Seeds Market Cafe: Farm-to-table to museum

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PITTSFIELD — For some of us, hunger pangs are as common to a museum experience as information panels and guided tours. After meandering through stimulating exhibits for hours — or mere minutes — our minds wander to the items so often denied to us in these spaces: food and drinks.

Museums around the world are largely wise to this by now, understanding that pairing their displays with satiating fare can further entice people to return — or come at all. For example, visitors can order truffle-glazed beef at the Museum of Modern Art in New York City, roasted Japanese eggplant at the Museum of Fine Arts in Boston or pan-fried Louisiana catfish po'boys at the National Museum of African American History and Culture in Washington, D.C.

In April, Hancock Shaker Village joined this lineage with the opening of Seeds Market Cafe, a farm-to-table restaurant on the living history museum's grounds — which doesn't require museum admission to eat at — that Main Street Catering and Events manages. The group also runs the various dining options at The Red Lion Inn in Stockbridge and Eat on North in Pittsfield, the success of which have given Main Street cachet in the region. Brian Alberg, the group's executive chef and vice president of culinary development, has made locally sourced food a priority during his career, which is a fit for a museum that celebrates people who embraced their natural surroundings.

"They were simple," Alberg said of the Shakers during an interview at the restaurant. "They used everything from the land, so it was all fresh. It was things that they nurtured or raised or grew, which falls in line with what we do at all of our other properties."

Some of the restaurant's vegetables — including peas, garlic and baby beets — are now harvested from the property, according to Alberg.

"It's just kicking in," he said.

The rest come from Equinox Farm in Sheffield. However, Alberg, a native of Columbia County, N.Y., hasn't restricted the region's influence on his menu to greens. The popular grilled country ham and cheese sandwich ($13), for instance, features bread from Pittsfield Rye Bakery and Berleberg cheese from Hoosick, N.Y.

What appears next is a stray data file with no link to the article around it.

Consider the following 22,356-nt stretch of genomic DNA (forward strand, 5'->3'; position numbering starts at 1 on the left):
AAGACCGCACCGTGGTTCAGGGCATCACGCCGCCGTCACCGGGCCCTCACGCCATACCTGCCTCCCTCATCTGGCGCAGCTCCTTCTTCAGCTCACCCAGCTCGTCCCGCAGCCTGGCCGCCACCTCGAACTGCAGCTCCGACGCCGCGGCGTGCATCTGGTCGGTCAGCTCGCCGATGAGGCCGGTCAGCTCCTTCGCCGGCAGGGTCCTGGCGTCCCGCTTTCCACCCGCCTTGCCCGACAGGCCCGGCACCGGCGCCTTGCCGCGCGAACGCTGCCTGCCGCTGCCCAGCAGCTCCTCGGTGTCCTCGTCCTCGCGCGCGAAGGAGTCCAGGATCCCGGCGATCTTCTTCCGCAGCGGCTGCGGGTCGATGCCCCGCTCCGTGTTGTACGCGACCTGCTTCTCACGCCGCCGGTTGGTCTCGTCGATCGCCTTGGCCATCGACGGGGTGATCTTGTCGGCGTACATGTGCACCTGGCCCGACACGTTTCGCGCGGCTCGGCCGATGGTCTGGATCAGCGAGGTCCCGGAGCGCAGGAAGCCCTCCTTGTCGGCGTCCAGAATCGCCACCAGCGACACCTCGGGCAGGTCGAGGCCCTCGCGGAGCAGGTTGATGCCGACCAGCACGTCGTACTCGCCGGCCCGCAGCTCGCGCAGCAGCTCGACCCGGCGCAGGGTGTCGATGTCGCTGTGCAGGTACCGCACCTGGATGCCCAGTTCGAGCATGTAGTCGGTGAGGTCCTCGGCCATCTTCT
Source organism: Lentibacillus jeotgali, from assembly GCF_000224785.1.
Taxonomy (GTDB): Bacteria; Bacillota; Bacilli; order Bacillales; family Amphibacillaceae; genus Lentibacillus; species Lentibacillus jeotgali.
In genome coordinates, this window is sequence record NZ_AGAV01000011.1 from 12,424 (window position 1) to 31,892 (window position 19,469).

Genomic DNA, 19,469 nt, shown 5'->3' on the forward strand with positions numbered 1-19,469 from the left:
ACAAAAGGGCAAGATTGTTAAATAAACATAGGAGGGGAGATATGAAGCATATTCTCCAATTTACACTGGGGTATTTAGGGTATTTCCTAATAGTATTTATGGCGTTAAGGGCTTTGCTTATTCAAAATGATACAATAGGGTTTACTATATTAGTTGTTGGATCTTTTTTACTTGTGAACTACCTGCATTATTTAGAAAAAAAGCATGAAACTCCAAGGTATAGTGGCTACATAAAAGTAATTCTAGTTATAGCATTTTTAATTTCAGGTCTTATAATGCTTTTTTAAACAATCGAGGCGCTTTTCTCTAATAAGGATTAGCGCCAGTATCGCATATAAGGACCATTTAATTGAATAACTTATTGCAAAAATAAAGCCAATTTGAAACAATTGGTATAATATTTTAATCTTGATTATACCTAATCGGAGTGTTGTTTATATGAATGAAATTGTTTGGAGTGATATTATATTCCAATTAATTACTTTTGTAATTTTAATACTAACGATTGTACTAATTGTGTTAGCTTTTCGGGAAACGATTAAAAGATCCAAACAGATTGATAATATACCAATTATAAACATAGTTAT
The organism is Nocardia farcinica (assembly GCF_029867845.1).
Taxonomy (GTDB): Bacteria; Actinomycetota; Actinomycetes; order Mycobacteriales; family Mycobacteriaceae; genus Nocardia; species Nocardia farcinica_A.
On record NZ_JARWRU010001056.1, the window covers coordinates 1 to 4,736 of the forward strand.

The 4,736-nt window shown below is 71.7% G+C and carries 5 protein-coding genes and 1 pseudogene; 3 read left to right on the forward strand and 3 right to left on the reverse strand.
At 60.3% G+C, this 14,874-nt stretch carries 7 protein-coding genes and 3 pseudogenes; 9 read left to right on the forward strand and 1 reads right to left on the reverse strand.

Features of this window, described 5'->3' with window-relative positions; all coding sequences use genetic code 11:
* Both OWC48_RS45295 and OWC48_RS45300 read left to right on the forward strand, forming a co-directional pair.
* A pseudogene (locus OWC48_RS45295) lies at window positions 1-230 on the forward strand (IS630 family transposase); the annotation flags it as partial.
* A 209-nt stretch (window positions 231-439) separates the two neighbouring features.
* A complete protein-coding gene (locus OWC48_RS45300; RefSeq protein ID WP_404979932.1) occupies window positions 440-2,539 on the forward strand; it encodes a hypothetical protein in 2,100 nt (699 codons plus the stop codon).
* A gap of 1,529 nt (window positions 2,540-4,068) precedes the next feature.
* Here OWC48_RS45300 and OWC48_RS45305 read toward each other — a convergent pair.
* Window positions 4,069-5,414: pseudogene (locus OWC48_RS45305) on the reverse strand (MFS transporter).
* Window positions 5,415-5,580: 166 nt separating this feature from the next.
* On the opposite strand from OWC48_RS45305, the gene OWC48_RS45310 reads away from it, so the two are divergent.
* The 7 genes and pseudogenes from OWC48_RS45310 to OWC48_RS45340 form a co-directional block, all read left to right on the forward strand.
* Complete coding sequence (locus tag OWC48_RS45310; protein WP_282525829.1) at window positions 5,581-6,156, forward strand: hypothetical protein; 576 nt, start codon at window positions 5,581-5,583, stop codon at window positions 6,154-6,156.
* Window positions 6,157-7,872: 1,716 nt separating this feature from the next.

This focus has appealed to customers and has helped make flipping through comment cards a rewarding experience for Alberg.

"Most of them compare us to other cafes in New York City museums and just rave about it," the chef said.

Being a restaurant in a museum has its limitations. Currently, Seeds is only open during the museum's hours and for special events, such as the Food for Thought author speaker series, and it will close during the winter months when the museum is also shut down.

It also has its advantages. In the weeks following its opening on April 15 (also the museum's seasonal opening), the restaurant was serving 300-400 lunches per day as visitors flocked to see baby animals at the Shaker Farm, according to Alberg.

"It [was] a madhouse," the chef said.

The restaurant's numbers decreased in the weeks after the baby animals tours, but they are starting to pick up again now that schools are no longer in session, Alberg said.

A recent Friday afternoon mirrored the restaurant's ebbs and flows. At noon, a school group from southern Connecticut populated many of the tables in the rustic space. As busser Anna Luzader tended to them, staffer Nichole Pervere helped this reporter navigate a menu that, to a non-foodie, seemed short on simplicity (rillettes? gremolata?). I settled on "The Believer," an "open-faced quinoa & chick pea cake on grilled naan with lemon vinaigrette," that Alberg said had been one of the restaurant's most purchased items. I skipped the naan due to dietary restrictions, but the meal still lived up to its spiritual billing. (I'm a believer!)

A tougher customer was Nancy Seamans, who, along with a Floridian friend, occupied one of the few tables beside mine that were filled between 12:15 and 1 p.m. A Wilmington, N.C., resident, Seamans is the type of museum-goer who checks the institution's menus before arriving, and she had done just that before deciding to visit Hancock Shaker Village. But she said Seeds' menu was different than how she had remembered it online, and, despite the establishment's aim, it was confusing.

Still, Seamans and her friend enjoyed their meals, which included Shaker brown bread and lemon curd and raspberries. "It was delicious," Seamans said. She wasn't surprised.

"This is an area with an expectation that there is good food," Seamans said.

The region's museums don't get a pass.

TRY IT YOURSELF

WHAT: Seeds Market Cafe

WHEN: Daily from 11:30 a.m.-5:30 p.m. (likely through the end of September) You don't need museum admission to eat at the cafe.

WHERE: Hancock Shaker Village, 1843 West Housatonic St., Pittsfield

INFORMATION: Farm-to-table meals ranging from $6 to $17


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